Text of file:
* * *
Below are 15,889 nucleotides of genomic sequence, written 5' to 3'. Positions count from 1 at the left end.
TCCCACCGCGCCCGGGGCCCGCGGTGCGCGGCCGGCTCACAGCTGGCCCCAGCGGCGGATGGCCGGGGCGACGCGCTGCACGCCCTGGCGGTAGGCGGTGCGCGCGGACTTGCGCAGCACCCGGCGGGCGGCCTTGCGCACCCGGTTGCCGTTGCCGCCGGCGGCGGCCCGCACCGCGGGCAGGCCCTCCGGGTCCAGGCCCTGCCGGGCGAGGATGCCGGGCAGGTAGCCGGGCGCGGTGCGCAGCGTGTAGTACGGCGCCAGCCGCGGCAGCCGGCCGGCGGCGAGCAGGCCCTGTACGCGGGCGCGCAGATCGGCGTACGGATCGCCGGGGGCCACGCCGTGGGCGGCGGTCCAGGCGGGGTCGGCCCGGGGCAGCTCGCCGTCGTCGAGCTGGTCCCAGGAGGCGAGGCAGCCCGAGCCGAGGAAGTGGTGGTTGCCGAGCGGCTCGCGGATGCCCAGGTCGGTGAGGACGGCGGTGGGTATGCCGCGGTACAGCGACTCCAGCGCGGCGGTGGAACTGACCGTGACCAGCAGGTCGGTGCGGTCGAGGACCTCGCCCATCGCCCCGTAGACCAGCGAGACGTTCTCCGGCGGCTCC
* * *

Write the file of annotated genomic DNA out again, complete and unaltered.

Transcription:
Below are 15,889 nucleotides of genomic sequence, written 5' to 3'. Positions count from 1 at the left end.
TCCCACCGCGCCCGGGGCCCGCGGTGCGCGGCCGGCTCACAGCTGGCCCCAGCGGCGGATGGCCGGGGCGACGCGCTGCACGCCCTGGCGGTAGGCGGTGCGCGCGGACTTGCGCAGCACCCGGCGGGCGGCCTTGCGCACCCGGTTGCCGTTGCCGCCGGCGGCGGCCCGCACCGCGGGCAGGCCCTCCGGGTCCAGGCCCTGCCGGGCGAGGATGCCGGGCAGGTAGCCGGGCGCGGTGCGCAGCGTGTAGTACGGCGCCAGCCGCGGCAGCCGGCCGGCGGCGAGCAGGCCCTGTACGCGGGCGCGCAGATCGGCGTACGGATCGCCGGGGGCCACGCCGTGGGCGGCGGTCCAGGCGGGGTCGGCCCGGGGCAGCTCGCCGTCGTCGAGCTGGTCCCAGGAGGCGAGGCAGCCCGAGCCGAGGAAGTGGTGGTTGCCGAGCGGCTCGCGGATGCCCAGGTCGGTGAGGACGGCGGTGGGTATGCCGCGGTACAGCGACTCCAGCGCGGCGGTGGAACTGACCGTGACCAGCAGGTCGGTGCGGTCGAGGACCTCGCCCATCGCCCCGTAGACCAGCGAGACGTTCTCCGGCGGCTCC